A new generation of air-to-air missiles is set to transform the Indian Air Force’s fighter fleet

by Mihir Shah & Shiv Aroor 

It has been an exciting two years for India’s air-to-air missile program. After years of making do with obsolescent weaponry, the Air Force’s fighter squadrons are finally set to equip themselves with an arsenal of cutting-edge missiles. The Astra missile recently entered limited production; the European ASRAAM is on the verge of being adopted as the standard close-combat missile; a high-tech long-range missile is being acquired to arm the Rafale multi-role fighter; and another homegrown long-range missile has undergone two successful trials.

Here is why the developments on the horizon represent a generational leap in the capabilities of the Indian Air Force.

Missiles Have Displaced Guns As The Primary Air Combat Weapon

Classical aerial gunfights are rare in modern times. A contest whose outcome hinged on pilot skills and aircraft agility is now dominated by battlefield transparency, sensor technology, and air-to-air missiles (AAMs) that can hit enemy aircraft at extended ranges.

Early missiles—like the American AIM-9 ‘Sidewinder’ and the Soviet K-13—offered a crucial advantage over guns and cannon. They could latch on to enemy aircraft using infrared seekers and autonomously ‘guide’ themselves towards their targets. But they had short legs, exhibited poor performance in the field, and accounted for a tiny fraction of air combat ‘kills’.

But as technical development continued at a rapid pace, the picture changed. Heat seeking missiles became more accurate, and a new generation of radar-guided missiles offered the ability to hit targets at extended ranges. By the dawn of the new century, missiles had come to claim more than 95% of all aerial kills, more than half of which were credited to the so-called Beyond Visual Range Air-to-Air Missile (BVRAAM).

The Indian Air Force itself had a glimpse of the overpowering advantage that BVRAAMs enjoy during the Kargil War of 1999. There was at least once instance when Indian MiG-29s, armed with medium-range missiles, obtained radar lock on Pakistani F-16s far across the Line of Control. The F-16s were only equipped with short-range Sidewinder missiles, and quickly turned tail. Throughout the war, the presence of the MiG-29s would give Indian strike aircraft complete freedom of action over Kargil, and allow them to bomb enemy positions with relative impunity.

India’s Legacy AAM Inventory Is No Longer Up To Snuff

Today, much of India’s AAM arsenal is starting to look outdated, and the ascendancy that the Air Force demonstrated in Kargil has begun to erode.

Of the current crop of close-combat missiles (CCMs), the R-60K and Magic 2 are wholly outdated. The R-73, while still capable, is being outperformed by newer missiles like the Israeli Python, American AIM-9X, and European ASRAAM. The MICA IR fulfils a dual role as a medium as well as short-range missile, but equips only the Mirage-2000 fleet. And while the Python has been cleared for carriage aboard the Tejas LCA, there has been very little movement on bulk orders, making their future in the IAF far from certain.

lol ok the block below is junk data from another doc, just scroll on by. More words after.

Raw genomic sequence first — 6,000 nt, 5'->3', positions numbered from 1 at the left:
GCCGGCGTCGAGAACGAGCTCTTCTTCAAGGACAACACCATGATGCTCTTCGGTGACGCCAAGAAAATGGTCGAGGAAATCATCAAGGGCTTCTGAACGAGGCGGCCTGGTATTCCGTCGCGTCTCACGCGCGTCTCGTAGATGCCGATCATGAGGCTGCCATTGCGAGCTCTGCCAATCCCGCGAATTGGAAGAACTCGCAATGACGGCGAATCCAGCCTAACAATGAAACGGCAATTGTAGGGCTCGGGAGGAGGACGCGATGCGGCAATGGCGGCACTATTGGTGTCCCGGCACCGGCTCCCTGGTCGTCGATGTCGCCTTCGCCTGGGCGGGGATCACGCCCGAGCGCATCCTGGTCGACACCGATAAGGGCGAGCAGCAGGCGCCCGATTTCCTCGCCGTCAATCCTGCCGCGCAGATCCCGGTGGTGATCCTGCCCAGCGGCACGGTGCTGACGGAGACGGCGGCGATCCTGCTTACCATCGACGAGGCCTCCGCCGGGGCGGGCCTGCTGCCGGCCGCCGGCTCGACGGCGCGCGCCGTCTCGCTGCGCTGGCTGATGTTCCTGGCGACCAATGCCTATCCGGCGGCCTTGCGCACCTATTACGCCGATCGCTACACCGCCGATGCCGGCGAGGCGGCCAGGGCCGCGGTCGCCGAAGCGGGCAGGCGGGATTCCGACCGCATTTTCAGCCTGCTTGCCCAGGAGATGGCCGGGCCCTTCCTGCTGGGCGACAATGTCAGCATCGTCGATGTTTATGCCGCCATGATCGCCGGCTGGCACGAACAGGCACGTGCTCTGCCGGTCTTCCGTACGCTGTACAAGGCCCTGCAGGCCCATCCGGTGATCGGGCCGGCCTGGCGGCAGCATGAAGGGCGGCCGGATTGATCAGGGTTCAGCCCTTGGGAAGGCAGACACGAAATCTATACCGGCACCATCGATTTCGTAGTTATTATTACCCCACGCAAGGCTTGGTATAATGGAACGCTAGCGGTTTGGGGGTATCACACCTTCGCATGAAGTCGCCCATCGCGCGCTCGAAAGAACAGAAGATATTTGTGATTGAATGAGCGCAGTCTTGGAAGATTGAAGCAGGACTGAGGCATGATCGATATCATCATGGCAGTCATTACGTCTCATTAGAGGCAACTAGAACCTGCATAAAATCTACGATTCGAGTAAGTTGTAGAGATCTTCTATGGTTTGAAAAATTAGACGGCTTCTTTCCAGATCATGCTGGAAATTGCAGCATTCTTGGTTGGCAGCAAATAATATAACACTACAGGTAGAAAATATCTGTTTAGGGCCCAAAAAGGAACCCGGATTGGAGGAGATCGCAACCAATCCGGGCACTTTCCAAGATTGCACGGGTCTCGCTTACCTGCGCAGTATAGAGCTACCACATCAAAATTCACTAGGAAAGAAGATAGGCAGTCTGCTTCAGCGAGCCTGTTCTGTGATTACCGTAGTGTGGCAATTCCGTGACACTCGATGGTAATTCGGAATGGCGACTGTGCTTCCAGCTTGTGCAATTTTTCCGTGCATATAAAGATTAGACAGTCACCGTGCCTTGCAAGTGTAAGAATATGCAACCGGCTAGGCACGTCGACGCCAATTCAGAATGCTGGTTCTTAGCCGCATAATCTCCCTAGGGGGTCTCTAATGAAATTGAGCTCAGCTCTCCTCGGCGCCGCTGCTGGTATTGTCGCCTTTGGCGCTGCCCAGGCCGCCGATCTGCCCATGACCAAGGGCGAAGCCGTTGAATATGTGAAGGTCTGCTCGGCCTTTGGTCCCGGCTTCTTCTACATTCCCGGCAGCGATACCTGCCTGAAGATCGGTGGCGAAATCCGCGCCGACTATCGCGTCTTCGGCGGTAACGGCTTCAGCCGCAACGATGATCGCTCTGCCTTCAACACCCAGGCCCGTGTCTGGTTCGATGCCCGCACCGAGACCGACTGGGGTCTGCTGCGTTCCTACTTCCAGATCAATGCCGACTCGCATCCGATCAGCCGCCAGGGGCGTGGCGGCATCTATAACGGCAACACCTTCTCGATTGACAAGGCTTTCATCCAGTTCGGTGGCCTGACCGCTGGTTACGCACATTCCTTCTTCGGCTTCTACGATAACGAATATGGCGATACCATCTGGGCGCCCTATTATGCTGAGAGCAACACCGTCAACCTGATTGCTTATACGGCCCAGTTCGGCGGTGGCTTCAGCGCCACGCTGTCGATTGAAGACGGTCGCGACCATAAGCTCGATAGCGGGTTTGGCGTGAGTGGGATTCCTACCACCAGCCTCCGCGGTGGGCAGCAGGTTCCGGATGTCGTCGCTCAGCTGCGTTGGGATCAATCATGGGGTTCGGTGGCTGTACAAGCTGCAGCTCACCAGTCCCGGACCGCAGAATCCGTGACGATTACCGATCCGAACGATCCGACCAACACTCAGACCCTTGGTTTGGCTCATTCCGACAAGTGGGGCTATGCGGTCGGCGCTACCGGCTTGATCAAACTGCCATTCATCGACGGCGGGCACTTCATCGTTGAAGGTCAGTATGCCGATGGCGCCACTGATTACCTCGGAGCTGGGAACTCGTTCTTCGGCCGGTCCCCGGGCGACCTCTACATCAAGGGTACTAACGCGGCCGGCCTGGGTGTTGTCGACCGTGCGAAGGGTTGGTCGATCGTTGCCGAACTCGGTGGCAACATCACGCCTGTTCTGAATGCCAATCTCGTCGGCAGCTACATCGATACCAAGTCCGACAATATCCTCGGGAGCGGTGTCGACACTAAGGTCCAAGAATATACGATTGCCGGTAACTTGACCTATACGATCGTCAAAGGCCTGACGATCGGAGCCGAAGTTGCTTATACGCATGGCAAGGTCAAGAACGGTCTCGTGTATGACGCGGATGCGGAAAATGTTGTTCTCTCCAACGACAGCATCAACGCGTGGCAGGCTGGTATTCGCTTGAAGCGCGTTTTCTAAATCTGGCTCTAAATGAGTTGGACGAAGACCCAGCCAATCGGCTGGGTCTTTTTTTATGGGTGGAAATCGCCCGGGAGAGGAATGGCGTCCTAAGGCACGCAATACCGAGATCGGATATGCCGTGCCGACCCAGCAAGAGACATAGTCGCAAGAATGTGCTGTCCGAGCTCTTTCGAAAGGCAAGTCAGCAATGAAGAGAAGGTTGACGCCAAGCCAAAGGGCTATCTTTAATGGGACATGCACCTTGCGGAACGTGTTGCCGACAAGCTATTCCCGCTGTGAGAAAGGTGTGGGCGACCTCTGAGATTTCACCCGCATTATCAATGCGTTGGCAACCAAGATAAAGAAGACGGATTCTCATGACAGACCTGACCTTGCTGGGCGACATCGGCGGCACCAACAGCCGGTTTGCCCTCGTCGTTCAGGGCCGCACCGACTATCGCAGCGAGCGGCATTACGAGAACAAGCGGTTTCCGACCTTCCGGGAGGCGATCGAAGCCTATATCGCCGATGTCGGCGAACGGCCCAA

The circumstances are no different with the arsenal of medium-range missiles, of which only the MICA and Derby may be described as modern. These equip only a small fraction of the fighter fleet, with very little ability to interface with IAF’s frontline fleet of Su-30MKI air dominance fighters.

The RVV-AE too is nearing obsolescence—the variant that equips the Indian Air Force has a design that dates back to the early 1990s. The missiles were ordered to equip the Air Force’s fleet of Russian fighters starting 1996, and for a time, they gave it a significant edge over Pakistan. However, they proved difficult to integrate with the MiG-21 Bison, were plagued with serviceability issues, and the initial batch reached the end of its service life before the problems could be resolved. While there are unconfirmed reports that the Defence Ministry under Manohar Parrikar led an aggressive effort to fix the defects in rest of the inventory, it is hard to gauge whether these moves were successful.

If the RVV-AE is aged, then the R-27 (in all its variants) and Super 530D are positively antiquated, their semi-active guidance mechanism making their employment unwieldy and exposing the launch platform to serious risk. The former is deployed on the Su-30MKI for lack of a viable alternative; and the latter is being phased out as the Mirage-2000 fleet is upgraded.

Even as India struggles to fight the creeping obsolescence within her AAM inventory, Pakistan and China have built up large stockpiles of modern missiles. Pakistan started equipping its fleet of F-16 fighters with the battle-proven AIM-120C5 medium-range missile in 2010, while China adopted a homegrown weapon based on the RVV-AE in 2006-07. China has also showcased a clutch of close-combat and long-range missiles more recently, although induction timelines remain opaque as ever.

A New Generation of Missiles Are About To Replace This Legacy Arsenal

In the near-to-mid future, we are likely to see India’s AAM inventory modernise again. Many of the legacy CCMs will potentially be replaced with the highly-capable MBDA ASRAAM. Its agile airframe, coupled to an imaging infrared seeker that offers increased accuracy over older infrared seekers, makes for a lethal combination in aerial dogfights. Moreover, the manufacturer’s proposal to locally produce the ASRAAM in Hyderabad represents the cherry atop the proverbial icing. If the Ministry of Defence gives its green light to the proposal, the economies generated via adoption at scale as well as domestic manufacture ought to make an already attractive prospect even more appealing.